Hager's coaching methods and team environment were the subject of a review but Hockey NZ didn't publish the full findings beyond revealing general conclusions that it was a "negative environment"

Hager had departed by this stage, to take up the position of Great Britain head coach in January. That left a job opening for head coach of New Zealand which Shaw applied for and was successful in. That left a job opening for head coach of Ireland which Dancer applied for and was successful in.

Former Ireland international Nikki Symmons (pictured) has backed Dancer's appointment: "Considering it can be extremely difficult to find a coach that this team deserve especially with just one year to go to Tokyo 2020, I feel that Sean is a great choice. He has not held a full-time position but in ways this is good as he will be hungry to show his skills considering he has previously held assistant coach positions internationally."

But can he realistically make an impact before Ireland's Olympic qualifying effort starts in June?

Shaw and Joe Schmidt were two of the most successful coaches working in Irish sport in 2018 but the difference in how Hockey Ireland and the IRFU dealt with their head coaches' departures to ensure a smooth transition was striking to say the least.

When the IRFU announced that Schmidt will leave after the 2019 Rugby World Cup, the word "continuity" was used three times by their Performance Director David Nucifora, with Andy Farrell announced as his successor in the same statement.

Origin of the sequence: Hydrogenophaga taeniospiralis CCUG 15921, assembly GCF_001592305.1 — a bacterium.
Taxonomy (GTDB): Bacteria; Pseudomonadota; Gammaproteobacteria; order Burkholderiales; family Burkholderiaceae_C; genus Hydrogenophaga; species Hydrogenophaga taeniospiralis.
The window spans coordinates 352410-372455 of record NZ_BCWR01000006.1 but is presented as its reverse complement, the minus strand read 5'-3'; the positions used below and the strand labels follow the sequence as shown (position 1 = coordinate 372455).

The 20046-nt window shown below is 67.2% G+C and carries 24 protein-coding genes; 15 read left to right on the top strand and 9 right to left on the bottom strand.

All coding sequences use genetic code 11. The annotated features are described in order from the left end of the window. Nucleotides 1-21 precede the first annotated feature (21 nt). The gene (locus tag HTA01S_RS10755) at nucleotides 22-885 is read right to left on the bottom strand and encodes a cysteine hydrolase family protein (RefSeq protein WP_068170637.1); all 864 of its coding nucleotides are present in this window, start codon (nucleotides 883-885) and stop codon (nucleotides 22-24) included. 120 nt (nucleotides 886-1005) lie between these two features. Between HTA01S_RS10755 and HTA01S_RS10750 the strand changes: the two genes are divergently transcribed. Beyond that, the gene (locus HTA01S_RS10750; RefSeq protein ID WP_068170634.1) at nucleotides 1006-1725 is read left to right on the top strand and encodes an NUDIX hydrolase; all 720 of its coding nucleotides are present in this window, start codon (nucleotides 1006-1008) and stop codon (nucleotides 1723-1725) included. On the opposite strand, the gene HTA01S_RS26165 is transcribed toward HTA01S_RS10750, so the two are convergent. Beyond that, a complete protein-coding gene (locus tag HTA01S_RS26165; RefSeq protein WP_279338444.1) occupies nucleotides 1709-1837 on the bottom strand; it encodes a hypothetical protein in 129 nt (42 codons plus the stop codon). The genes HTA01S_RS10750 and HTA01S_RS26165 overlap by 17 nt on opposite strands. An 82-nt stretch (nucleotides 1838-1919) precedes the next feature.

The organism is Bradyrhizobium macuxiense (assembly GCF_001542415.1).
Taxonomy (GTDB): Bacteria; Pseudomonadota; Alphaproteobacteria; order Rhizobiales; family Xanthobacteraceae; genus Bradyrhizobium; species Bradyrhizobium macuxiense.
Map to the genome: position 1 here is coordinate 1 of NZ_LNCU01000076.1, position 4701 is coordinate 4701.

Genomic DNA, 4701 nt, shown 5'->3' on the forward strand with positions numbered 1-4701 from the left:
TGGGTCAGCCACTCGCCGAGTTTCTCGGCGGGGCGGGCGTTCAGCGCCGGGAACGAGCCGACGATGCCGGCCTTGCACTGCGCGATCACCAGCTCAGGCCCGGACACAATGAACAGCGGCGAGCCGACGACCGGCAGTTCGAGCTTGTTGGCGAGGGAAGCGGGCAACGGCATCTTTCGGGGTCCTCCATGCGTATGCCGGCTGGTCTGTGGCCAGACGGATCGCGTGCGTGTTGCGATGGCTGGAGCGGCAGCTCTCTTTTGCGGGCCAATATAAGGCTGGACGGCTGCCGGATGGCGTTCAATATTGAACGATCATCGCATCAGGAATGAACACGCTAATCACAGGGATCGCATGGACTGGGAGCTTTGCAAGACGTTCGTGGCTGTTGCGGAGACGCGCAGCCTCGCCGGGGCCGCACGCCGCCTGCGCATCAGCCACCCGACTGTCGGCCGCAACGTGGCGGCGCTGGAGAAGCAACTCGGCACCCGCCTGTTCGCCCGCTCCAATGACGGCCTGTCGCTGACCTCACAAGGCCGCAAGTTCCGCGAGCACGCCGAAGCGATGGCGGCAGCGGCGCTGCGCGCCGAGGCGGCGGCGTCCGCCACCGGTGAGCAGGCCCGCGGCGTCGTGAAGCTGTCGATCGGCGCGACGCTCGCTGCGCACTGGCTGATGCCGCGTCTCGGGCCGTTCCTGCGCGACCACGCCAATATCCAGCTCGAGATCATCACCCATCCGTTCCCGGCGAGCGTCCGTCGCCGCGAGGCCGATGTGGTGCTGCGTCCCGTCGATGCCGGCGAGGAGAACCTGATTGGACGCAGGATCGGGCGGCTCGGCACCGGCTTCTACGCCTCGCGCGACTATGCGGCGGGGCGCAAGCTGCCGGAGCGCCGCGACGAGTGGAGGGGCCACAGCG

The hole left by having no head coach in situ for the women's hockey team in an Olympic qualifying year has slowed down the brilliant momentum they engineered from that World Cup. It's hard to escape the impression that we still don't have the full picture on why this happened. Last month Shaw said he "was moving to a job I have always wanted since going into coaching. I have said it for years".

A by-product of success is scrutiny. So when there were no public acknowledgements from the players about Shaw's departure on social media, a platform many of the players use, it left a curious vacuum and helped fuel speculation that maybe players were adhering to some kind of confidentiality agreement.